“He’s a character who acts on his impulses,” he said. “Everybody wants the ability to have freedom, and not to be held back. He doesn’t look at his consequences at all, and for me, that was so freeing, because it gave me the freedom and luxury to discover that in myself.”
Mike Moh, who plays the role of the aquatic Inhuman Triton, said that his character would have an interesting inner conflict about his role in the Royal Family, particularly since his excursion to Earth would bring him in contact with the water that the moon-based Attilan sorely lacks.
“There are definitely a lot of fans way back in the original days that have a soft spot for Triton - even Jeph Loeb said that Triton was one of his favorites. So there’s definitely a little bit of pressure,” Moh said of the character. “But it’s also nice to play a character that the general public doesn’t really have an opinion on, so it’s an honor to be able to shape that as the show goes on.”
In addition to the iconic Inhumans, the series also brings in new blood, such as Ellen Woglom’s character Louise, a scientist who discovers the secret city of Attilan on the moon.
“My character has been obsessed with all things space-related for a while, so she has tunnel vision related to her career,” Woglom said. “So when she discovers there’s a civilization on the moon, and they have a city, and they have superpowers, and now they’re here… she is like, ‘I knew it, that’s so exciting!’”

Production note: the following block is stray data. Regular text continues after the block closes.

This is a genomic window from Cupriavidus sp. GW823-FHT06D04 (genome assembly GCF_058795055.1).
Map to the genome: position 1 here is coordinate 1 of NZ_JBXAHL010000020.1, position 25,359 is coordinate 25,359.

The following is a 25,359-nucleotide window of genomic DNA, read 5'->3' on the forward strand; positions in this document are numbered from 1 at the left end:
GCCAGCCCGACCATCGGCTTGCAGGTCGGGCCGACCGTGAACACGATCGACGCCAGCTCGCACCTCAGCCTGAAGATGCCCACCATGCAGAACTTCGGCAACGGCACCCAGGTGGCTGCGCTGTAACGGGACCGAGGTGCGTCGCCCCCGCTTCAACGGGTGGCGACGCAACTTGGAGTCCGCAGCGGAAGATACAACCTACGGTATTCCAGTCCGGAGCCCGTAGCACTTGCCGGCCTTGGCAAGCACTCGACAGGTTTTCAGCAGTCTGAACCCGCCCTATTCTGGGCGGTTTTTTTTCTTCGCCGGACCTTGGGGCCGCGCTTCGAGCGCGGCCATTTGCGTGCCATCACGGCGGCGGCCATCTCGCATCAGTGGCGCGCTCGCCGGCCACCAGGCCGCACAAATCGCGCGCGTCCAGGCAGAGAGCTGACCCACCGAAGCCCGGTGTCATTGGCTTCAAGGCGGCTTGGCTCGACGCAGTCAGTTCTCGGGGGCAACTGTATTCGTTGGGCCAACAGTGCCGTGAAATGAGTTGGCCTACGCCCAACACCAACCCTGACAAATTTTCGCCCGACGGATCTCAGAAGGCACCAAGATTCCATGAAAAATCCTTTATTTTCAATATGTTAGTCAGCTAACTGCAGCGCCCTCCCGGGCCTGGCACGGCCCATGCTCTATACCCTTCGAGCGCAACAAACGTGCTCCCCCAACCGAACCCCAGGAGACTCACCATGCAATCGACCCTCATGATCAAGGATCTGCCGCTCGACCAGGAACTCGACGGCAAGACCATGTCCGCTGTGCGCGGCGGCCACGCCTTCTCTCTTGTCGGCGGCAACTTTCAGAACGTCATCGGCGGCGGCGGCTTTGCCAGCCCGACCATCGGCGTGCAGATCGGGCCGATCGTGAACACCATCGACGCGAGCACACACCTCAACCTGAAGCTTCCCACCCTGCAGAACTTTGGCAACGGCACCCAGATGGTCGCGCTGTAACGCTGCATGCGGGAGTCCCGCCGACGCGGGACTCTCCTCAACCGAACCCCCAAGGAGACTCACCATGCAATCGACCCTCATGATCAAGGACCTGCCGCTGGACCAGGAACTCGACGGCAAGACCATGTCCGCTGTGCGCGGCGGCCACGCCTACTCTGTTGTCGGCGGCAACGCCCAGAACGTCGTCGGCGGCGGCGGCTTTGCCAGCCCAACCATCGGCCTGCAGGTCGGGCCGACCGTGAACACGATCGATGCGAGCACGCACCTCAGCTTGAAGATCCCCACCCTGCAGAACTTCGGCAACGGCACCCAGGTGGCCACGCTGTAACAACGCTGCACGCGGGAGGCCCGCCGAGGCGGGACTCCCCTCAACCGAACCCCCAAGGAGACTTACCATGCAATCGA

Woglom said that her character was meant to see the Inhumans through a regular person’s set of eyes, and that in particular her role would intersect with that of Medusa.
“They’re very much opposites, but what’s so interesting about the dynamic is they find out they have more in common than they realize, and they find a sort of mutual respect and appreciation and even admiration for one another and their differences and their strengths,” she said. “They don’t necessarily hit it off as two peas in a pod, but they go on a journey in which they find common ground.”
Meanwhile, Sonya Balmores, who plays the comparatively new Inhuman character Auran, said she actually felt free not to have to live up to decades of previous continuity, since her character had only debuted in 2014.
She added that working with the costumes and makeup crew helped her build and inhabit the role.
“I was born and raised in Hawaii. I grew up in a bikini and running around with no shoes,” she said. “So zipping up this costume that’s all black leather and that edgy haircut, that definitely helps me step into a different character.”
Buck also discussed the differences between Inhumans and his last Marvel-produced show, Iron Fist, which debuted earlier this year on Netflix.
“When you create for Netflix, which is a wonderful place, you’re still thinking small screen, you’re thinking real grounded characters,” he said. “Here, we’re thinking superheroes with just crazy superpowers on an IMAX screen - but even so, we want everyone to relate to these characters and like these characters, so we’re still trying to make them as real and grounded as possible, it’s just the world around them that’s insane.”
Ikwuakor echoed that sentiment, describing how this Inhumans series rested on the dynamics between Black Bolt, Medusa, Maximus, and the rest of the Royal Family.
“It’s very relatable. You’re dealing with brothers and sisters and cousins — at the end of the day, this is all filled with love,” said Ikwuakor. “At the end of the day, you want to make something relatable, and even if you’re not a longtime Marvel fan, you can still enjoy it.”
Return to Newsarama later this week for our review of the two-part season premiere.